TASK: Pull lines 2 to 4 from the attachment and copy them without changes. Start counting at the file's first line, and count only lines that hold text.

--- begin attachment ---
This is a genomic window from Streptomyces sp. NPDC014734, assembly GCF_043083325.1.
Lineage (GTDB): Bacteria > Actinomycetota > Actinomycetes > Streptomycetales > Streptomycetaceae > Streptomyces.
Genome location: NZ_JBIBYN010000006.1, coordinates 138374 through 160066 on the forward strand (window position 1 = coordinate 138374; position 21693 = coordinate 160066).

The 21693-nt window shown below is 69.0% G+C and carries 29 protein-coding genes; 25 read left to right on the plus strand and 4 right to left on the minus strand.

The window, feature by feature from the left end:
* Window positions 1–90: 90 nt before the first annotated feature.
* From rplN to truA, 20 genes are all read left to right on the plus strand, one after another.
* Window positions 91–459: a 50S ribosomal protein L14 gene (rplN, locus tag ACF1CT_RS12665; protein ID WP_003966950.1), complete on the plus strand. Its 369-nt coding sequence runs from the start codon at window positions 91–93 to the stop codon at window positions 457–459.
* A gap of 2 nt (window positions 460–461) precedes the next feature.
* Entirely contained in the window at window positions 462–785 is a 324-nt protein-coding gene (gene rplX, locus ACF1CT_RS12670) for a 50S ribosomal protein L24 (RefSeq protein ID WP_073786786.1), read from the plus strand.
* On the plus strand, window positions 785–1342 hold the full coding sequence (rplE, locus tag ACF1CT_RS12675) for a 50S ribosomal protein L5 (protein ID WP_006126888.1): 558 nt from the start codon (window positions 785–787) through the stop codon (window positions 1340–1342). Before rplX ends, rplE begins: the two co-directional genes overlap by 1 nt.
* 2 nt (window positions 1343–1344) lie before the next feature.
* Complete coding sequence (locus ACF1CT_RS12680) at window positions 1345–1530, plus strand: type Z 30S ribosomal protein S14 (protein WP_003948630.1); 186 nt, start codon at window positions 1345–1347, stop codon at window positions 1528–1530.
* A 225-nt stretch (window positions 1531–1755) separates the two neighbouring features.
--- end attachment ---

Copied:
Lineage (GTDB): Bacteria > Actinomycetota > Actinomycetes > Streptomycetales > Streptomycetaceae > Streptomyces.
Genome location: NZ_JBIBYN010000006.1, coordinates 138374 through 160066 on the forward strand (window position 1 = coordinate 138374; position 21693 = coordinate 160066).

The 21693-nt window shown below is 69.0% G+C and carries 29 protein-coding genes; 25 read left to right on the plus strand and 4 right to left on the minus strand.